PUNXSUTAWNEY, Pa. (EYT/D9) — Ben Gigliotti is a tactician on the tennis court.
While other players try to bludgeon the opponent with rocket serves, powerful forehands and by rushing the net, the Punxsutawney senior prefers to wait back, extend points and wear out his foe.
It’s a useful strategy for Gigliotti, whose endurance is tough to match.
By the second set, his opponent is gassed. Meanwhile, Gigliotti is still fresh. That’s when he pounces.
“I’ve been playing soccer since I was 3, so that really helps not getting tired when I’m playing because I can really just outlast my opponent,” Gigliotti said. “I can make them run around the court and get super tired.”
That worked well for Gigliotti in the District 9 Class 2A championships recently. Gigliotti played the long game against Elk County Catholic’s Anthony Messineo, winning 6-4, 6-1, and again in the final against Neel Gupta, wearing out the DuBois Central Catholic junior, 6-4, 6-2.
Gigliotti was able to render both of his foes exhausted by the end.
“What usually happens is my games are super tight in the beginning, but then they get tired,” Gigliotti said. “I was just able to move around the court more than they could move around the court. In the end I tired them out. Really long rallies and then I’m able to capitalize.”
It was a long road to the D9 championship for Gigliotti, who has been playing tennis since he was in the seventh grade.
His freshman year in high school was derailed by a broke collarbone suffered in a snowboarding accident.
His sophomore season ended abruptly because of the COVID-19 pandemic shutdown.
As a junior, Gigliotti advanced to the district semifinals, where he lost.
This year, he finally broke through for a long-awaited D9 crown.
Gigliotti said he owes a lot of his tennis success to his older brother, Vincent, who is in his second year on the Penn State New Kensington men’s soccer team.
Vincent was also a standout tennis player at Punxsutawney, finishing runner-up in the district in 2019..
“He’s the one who really taught me to move them around the court, because that’s what he’d do to me,” Ben said. “I was like, ‘Wow. This really works against people.’”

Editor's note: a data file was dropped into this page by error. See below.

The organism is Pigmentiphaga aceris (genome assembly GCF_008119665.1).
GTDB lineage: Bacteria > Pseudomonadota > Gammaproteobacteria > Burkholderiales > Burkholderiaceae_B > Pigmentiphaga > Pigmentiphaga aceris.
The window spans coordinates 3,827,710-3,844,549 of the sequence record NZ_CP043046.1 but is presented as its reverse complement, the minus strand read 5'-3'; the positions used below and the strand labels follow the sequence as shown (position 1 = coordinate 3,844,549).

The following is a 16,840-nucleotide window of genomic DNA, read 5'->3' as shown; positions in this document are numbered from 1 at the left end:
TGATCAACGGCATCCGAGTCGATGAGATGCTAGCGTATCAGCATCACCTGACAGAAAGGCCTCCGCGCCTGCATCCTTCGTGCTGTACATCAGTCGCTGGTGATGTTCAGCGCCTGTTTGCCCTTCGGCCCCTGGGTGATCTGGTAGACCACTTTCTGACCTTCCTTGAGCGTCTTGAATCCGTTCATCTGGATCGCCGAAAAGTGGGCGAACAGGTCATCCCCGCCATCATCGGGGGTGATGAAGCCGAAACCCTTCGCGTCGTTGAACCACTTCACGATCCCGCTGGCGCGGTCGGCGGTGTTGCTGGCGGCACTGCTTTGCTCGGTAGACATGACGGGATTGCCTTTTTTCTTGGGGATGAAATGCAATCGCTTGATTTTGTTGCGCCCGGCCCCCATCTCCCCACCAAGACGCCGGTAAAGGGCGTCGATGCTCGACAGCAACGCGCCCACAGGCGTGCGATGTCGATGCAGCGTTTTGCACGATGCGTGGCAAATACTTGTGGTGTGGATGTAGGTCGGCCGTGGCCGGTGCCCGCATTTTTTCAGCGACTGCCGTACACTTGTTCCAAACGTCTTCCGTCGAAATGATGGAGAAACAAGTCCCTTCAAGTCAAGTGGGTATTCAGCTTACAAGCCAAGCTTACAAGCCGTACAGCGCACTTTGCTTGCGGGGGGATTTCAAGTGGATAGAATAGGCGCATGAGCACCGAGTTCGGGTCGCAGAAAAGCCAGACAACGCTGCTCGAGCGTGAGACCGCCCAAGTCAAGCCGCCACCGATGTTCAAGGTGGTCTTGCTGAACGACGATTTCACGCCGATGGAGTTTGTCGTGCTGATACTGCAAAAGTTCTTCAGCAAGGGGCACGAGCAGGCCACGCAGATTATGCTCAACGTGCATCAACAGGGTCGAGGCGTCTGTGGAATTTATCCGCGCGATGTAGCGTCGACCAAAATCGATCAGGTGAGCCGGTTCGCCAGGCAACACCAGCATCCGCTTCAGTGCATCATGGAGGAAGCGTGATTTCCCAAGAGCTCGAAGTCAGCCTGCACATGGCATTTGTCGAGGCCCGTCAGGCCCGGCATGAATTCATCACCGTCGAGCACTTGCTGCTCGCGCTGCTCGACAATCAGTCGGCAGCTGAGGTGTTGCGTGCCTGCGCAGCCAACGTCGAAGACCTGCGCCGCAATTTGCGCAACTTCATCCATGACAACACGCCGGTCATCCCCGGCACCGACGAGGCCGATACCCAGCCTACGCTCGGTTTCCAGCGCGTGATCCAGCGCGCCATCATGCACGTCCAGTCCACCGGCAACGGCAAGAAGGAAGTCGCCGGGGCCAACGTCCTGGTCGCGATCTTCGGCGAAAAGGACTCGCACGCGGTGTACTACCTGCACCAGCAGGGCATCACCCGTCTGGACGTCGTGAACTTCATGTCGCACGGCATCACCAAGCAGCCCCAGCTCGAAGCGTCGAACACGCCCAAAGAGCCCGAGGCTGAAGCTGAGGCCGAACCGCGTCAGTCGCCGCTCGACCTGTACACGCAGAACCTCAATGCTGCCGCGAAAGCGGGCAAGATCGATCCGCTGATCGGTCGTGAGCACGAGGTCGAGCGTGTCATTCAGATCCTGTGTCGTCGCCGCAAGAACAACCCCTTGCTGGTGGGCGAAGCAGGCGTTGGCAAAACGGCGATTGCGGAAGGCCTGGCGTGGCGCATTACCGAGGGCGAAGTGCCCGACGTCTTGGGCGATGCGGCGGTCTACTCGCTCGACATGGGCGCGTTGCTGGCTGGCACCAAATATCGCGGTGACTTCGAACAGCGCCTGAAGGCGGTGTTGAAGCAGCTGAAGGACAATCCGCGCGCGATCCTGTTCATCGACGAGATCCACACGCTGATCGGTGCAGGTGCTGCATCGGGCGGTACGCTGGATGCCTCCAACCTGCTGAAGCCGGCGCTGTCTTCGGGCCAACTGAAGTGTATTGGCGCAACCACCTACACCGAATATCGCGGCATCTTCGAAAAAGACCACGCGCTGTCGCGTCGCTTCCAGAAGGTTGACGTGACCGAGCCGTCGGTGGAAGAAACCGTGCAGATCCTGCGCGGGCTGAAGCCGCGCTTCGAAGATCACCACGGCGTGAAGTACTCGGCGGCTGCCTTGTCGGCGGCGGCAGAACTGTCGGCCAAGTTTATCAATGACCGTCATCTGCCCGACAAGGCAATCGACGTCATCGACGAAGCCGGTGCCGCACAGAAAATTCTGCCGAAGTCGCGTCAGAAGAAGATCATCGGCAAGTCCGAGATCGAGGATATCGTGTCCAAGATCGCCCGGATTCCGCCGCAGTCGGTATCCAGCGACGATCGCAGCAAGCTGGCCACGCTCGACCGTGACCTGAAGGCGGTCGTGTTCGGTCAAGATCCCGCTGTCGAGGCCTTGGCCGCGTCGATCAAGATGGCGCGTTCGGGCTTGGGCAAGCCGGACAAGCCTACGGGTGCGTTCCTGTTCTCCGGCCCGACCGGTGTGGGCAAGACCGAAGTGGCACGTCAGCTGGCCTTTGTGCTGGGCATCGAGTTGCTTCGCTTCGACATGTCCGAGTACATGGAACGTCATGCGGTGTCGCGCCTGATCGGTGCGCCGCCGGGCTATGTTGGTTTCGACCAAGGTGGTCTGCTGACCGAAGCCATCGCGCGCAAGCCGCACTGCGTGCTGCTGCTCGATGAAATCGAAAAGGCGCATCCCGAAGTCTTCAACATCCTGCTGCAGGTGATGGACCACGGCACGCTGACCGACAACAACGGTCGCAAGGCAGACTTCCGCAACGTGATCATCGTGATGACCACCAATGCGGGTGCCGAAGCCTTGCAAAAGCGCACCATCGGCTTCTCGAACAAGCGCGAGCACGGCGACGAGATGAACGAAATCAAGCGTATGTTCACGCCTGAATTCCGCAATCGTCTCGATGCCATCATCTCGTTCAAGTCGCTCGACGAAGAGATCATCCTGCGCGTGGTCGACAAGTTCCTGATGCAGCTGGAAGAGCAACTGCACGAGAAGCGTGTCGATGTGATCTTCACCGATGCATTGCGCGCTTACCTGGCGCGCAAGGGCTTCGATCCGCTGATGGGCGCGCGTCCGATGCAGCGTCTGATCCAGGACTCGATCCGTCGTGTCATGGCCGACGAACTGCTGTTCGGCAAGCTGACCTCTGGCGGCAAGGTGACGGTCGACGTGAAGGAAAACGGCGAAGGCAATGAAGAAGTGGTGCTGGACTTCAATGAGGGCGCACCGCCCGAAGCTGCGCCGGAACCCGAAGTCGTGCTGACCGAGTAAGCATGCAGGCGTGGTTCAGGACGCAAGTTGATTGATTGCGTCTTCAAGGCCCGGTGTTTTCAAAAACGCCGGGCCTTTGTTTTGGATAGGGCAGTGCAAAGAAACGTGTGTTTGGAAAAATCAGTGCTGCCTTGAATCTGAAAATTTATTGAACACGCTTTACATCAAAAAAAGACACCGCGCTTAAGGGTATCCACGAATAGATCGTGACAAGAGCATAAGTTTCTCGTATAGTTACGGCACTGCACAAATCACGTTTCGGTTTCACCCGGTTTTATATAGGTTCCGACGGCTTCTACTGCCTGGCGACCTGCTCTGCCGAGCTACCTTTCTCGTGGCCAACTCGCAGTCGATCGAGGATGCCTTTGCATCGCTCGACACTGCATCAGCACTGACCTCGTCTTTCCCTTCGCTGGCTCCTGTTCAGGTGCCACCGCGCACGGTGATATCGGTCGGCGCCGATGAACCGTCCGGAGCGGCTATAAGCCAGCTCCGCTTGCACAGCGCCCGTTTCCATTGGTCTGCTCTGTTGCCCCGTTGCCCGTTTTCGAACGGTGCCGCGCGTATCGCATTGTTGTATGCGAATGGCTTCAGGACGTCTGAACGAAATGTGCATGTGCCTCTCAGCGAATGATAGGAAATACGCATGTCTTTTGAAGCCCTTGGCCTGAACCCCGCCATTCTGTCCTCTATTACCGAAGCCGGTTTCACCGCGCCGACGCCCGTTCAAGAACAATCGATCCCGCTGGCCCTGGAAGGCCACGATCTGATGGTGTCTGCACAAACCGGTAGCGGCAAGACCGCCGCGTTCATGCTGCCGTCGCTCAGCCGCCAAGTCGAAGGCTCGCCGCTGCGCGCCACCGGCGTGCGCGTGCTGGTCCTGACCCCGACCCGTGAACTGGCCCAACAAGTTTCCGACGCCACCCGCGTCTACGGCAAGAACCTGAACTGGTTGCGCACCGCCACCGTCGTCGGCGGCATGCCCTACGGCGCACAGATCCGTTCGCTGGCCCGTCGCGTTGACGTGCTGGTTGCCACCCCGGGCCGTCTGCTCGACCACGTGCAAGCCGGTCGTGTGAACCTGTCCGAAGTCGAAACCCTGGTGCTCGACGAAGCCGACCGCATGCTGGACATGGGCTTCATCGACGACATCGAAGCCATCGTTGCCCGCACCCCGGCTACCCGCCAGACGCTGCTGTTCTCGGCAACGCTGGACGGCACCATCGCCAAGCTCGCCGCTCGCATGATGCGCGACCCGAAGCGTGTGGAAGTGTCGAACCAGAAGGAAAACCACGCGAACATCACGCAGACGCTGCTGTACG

Vincent also provided Ben with an invaluable practice partner.
“When we’d play, the score would usually be 6-5,” Ben said. “I think he’s better than me. He’s able to hit it harder. I’m trying to get to that point. Hopefully by states I’ll be able to get to the point where I can hit it harder across court.”
The PIAA Boys Tennis Singles Championships begin May 27 at the Hershey Racquet Club.
Ben Gigliotti will draw the District 11 champion.
His first match is at noon. If he wins, he’ll play again at 7 p.m. in the quarterfinals.
The semifinals and final will be held Saturday.
Gigliotti has no idea the strengths and weaknesses of anyone he might face in Hershey on Memorial Day weekend.
“That may be a good thing,” Gigliotti said. “They don’t know anything about me, either.”
This will be Gigliotti’s last time on the tennis court before he heads off to join his brother on the Penn State New Kensington soccer team in the fall.
Gigliotti is also a standout on the soccer pitch. The left-footer was a potent goal scorer for the Chucks.
Gigliotti has a plan. He’s going to Penn State New Kensington for two years before transferring to the main Penn State campus to finish up his degree in computer science. From there he plans on getting his master’s degree in artificial intelligence engineering.
Perhaps only a sophisticated AI can keep up with him on the tennis court.
He said he is looking forward to playing soccer with his brother again.
“He’s excited as well,” Gigliotti said. “I’m interested in seeing what the competition is going to be because since I was little, I always played in my brother’s age group. I really played well in high school because I was actually playing against older kids, so it was really fun.”